How to Do a Chapter 13 Dismissal

By Seamus Flaherty

While a lot of thought and planning normally accompanies the decision to file for bankruptcy, you may ultimately decide you do not want to continue making the payments on your Chapter 13 plan.  Maybe your plan payments are higher than you anticipated, or perhaps a new job will allow you to pay your debts without the oversight of the bankruptcy court.  Regardless of your reasons, if you filed your bankruptcy under Chapter 13, obtaining a dismissal is a fairly straightforward process.

While a lot of thought and planning normally accompanies the decision to file for bankruptcy, you may ultimately decide you do not want to continue making the payments on your Chapter 13 plan.  Maybe your plan payments are higher than you anticipated, or perhaps a new job will allow you to pay your debts without the oversight of the bankruptcy court.  Regardless of your reasons, if you filed your bankruptcy under Chapter 13, obtaining a dismissal is a fairly straightforward process.

Step 1

Obtain a "Debtor's Motion for Voluntary Dismissal of Chapter 13 Case," or similarly titled, form to request dismissal of your case. Using a pre-formatted form will help streamline your efforts and ensure you provide all of the relevant information to the court. Check to see whether one is available on your bankruptcy court’s website or ask the bankruptcy clerk of court whether it can provide one.

Protect your loved ones by a legally binding will. Make a Will Online Now

Step 2

Make any edits necessary to reflect the jurisdiction in which you filed. For example, if you are using a form from another bankruptcy court, replace any references to that jurisdiction with the jurisdiction in which you filed and remove references to local rules. This may require retyping the form using a word processing program.

Step 3

Complete the caption, or heading, of your dismissal request form. You will normally be asked to state your name and address, case number and case name. If you are unsure about any of this information, previous orders issued by the court in your case will be a helpful guide.

Step 4

Provide the relevant substantive information. In accordance with federal bankruptcy law, you need to state whether your Chapter 13 bankruptcy was converted from a Chapter 7 and whether you have made any agreements with any of your creditors regarding your dismissal. You may also be asked to give your reasons for dismissal. However, bankruptcy law does not require good cause for dismissal so keep your explanation simple if asked.

Step 5

Sign the completed dismissal request form and make sure any co-debtor, such as your spouse, does the same.

Step 6

File your request for dismissal with the clerk of the bankruptcy court. Before taking this step, however, call the clerk of court to make sure that there are no hearings scheduled in your case and that you do not need to send notice of your dismissal request to additional parties.

Protect your loved ones by a legally binding will. Make a Will Online Now
How to Cancel a Bankruptcy After It's Been Filed

References

Related articles

How to Correct Mistakes on Bankruptcy Forms Already Submitted

When you filed your petition for bankruptcy with the U.S. Bankruptcy Court, you were required to state under oath that the statements made therein were true and correct. Making false statements in court pleadings may subject you to severe criminal and civil penalties. Therefore, if you made any erroneous statements on your bankruptcy petition, you should amend your filings with the court to correct any mistakes. Under bankruptcy rules, you are permitted to amend your petition any time prior to the closing of your bankruptcy case.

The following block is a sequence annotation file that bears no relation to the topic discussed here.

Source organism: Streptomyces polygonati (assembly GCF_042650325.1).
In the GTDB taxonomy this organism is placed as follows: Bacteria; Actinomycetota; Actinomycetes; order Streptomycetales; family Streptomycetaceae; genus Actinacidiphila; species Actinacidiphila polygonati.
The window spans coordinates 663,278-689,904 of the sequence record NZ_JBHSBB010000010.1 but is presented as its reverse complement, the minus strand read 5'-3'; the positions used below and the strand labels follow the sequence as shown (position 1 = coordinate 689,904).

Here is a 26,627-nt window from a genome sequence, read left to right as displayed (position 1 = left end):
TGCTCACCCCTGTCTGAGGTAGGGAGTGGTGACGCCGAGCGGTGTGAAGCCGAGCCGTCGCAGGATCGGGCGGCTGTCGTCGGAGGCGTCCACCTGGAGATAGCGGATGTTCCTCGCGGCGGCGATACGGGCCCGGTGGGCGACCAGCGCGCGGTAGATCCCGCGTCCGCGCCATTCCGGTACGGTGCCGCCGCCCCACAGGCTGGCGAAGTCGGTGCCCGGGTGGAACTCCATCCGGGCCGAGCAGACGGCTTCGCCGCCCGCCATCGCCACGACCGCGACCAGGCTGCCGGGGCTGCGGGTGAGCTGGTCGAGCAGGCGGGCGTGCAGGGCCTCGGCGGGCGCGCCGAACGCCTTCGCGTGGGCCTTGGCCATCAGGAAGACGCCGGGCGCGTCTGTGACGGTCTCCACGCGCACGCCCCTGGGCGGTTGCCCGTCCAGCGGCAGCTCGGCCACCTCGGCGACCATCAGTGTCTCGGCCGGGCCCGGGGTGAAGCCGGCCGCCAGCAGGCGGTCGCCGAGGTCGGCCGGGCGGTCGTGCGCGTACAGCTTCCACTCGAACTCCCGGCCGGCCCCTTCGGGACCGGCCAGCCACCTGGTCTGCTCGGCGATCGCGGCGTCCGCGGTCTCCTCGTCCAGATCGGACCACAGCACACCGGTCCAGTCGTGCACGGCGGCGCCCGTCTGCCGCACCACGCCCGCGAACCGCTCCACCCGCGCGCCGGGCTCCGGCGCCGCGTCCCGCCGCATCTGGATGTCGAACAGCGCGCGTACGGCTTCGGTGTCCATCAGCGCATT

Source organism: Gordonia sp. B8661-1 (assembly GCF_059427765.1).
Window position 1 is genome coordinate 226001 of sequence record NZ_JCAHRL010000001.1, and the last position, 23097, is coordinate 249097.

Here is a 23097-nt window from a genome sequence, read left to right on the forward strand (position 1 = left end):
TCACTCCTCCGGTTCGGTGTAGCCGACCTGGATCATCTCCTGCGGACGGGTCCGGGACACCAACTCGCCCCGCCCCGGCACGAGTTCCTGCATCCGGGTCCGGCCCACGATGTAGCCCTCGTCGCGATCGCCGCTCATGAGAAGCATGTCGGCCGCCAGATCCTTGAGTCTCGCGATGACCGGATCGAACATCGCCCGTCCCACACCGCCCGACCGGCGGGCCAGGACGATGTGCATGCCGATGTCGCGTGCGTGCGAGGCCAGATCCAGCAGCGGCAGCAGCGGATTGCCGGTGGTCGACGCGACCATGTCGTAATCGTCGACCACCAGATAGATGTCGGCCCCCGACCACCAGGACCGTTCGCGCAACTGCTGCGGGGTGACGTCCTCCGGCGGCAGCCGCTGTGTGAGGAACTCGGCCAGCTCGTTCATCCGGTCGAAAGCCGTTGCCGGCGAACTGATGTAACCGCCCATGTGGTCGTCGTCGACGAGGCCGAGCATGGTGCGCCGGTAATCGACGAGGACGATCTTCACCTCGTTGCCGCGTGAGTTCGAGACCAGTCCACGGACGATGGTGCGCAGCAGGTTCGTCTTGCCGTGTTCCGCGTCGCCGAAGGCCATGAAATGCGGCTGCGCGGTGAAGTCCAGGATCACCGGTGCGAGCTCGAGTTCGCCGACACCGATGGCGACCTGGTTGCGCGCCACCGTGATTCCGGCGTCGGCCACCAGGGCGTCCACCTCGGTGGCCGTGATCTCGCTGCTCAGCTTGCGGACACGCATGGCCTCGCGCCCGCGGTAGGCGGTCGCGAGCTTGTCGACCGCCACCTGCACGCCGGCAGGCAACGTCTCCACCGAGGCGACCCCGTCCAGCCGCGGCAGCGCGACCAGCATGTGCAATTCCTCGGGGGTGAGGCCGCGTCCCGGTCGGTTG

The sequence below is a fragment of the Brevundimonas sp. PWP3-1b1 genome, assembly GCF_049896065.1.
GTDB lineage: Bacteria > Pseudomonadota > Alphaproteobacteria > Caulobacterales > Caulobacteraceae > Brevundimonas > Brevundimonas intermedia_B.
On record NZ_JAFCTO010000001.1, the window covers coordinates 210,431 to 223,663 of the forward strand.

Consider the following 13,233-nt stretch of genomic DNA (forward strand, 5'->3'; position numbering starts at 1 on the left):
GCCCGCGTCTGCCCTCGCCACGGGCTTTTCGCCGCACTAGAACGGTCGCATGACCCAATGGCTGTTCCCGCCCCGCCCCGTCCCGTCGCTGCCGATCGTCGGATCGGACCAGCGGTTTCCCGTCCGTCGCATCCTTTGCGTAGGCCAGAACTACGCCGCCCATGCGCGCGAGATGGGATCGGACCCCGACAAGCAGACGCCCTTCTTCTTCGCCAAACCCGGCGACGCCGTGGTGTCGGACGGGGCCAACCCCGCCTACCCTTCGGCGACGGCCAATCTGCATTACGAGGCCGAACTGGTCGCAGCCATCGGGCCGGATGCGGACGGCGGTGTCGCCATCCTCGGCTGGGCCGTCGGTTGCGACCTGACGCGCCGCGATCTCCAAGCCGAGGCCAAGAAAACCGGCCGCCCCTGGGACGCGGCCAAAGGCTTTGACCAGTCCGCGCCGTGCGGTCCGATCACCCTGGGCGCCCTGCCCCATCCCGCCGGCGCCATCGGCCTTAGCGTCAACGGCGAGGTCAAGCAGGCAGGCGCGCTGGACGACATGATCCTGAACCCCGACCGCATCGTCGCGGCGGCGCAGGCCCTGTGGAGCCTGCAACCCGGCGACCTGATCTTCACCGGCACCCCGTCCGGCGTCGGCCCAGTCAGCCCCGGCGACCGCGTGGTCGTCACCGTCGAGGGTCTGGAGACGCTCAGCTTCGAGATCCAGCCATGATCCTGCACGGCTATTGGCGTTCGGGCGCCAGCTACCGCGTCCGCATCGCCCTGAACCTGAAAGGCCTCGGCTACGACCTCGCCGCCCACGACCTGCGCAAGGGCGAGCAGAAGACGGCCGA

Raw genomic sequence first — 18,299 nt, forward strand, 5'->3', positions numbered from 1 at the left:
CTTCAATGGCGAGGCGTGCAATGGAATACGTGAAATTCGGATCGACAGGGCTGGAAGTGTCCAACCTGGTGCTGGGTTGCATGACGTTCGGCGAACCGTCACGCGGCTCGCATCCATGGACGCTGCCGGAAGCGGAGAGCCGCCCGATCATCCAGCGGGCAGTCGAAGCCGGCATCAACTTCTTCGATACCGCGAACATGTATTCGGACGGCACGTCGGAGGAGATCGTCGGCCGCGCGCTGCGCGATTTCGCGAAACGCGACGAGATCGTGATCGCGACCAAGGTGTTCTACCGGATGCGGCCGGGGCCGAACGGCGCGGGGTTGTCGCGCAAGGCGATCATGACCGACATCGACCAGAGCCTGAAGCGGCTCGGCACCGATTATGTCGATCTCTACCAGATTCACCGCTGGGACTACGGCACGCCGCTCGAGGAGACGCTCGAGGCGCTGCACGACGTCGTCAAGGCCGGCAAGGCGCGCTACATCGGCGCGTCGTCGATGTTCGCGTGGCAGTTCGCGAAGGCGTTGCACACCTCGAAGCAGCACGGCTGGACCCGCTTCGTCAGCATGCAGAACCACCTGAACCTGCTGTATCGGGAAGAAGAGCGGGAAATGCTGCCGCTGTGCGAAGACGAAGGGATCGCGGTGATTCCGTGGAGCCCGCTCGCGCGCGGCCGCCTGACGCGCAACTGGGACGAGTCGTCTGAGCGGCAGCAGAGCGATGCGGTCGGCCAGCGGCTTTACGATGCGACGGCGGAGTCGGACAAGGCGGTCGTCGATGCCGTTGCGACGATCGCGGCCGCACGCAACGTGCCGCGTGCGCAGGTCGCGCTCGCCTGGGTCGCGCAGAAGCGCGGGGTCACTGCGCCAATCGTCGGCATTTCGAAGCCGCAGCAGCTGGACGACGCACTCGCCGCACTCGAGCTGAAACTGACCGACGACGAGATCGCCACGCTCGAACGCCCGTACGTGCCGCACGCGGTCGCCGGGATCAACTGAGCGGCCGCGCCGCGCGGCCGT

What is a Notice of Dismissal of Bankruptcy?

Bankruptcy is a legal process by which debtors may restructure or obtain relief from overwhelming debts and get a fresh start on building a positive economic future. The bankruptcy court process has stringent rules and timelines to insure the debtor and creditors are treated fairly. Failure to abide by these rules may lead to dismissal of the bankruptcy, but in most instances, the debtor will be allowed to refile.

How to Reinstate a Dismissed Bankruptcy

At the conclusion of your bankruptcy case, you typically will receive a bankruptcy discharge. A bankruptcy discharge means that all of the debts that are included in your bankruptcy case are erased and your creditors cannot pursue collection action against you to enforce the debts, like filing a civil lawsuit. During the bankruptcy case, you can ask the court to dismiss your case, or the court may dismiss your case on its own, and you will not receive a bankruptcy discharge. However, you can ask the bankruptcy court to reinstate your bankruptcy if it is dismissed by the court.

LegalZoom. Legal help is here. Start Here. Wills. Trusts. Attorney help.

Related articles

How to Amend Chapter 7 After it Has Been Filed

Filing for bankruptcy requires you to honestly state information regarding your financial situation, including your ...

How to Find Out if a Bankruptcy Filing Has Been Dismissed in Alabama

A dismissal ends your bankruptcy case and can have severe consequences. For example, if your bankruptcy case is ...

What Happens When Chapter 13 Is Dismissed?

Chapter 13 bankruptcy allows you to create a three- to five-year repayment plan to catch up on your debts. If your case ...

How Will I Be Notified That My Chapter 7 Bankruptcy Case Is Closed?

The closing of a Chapter 7 bankruptcy case signifies the end of the bankruptcy. At the end of the case, you will ...

Browse by category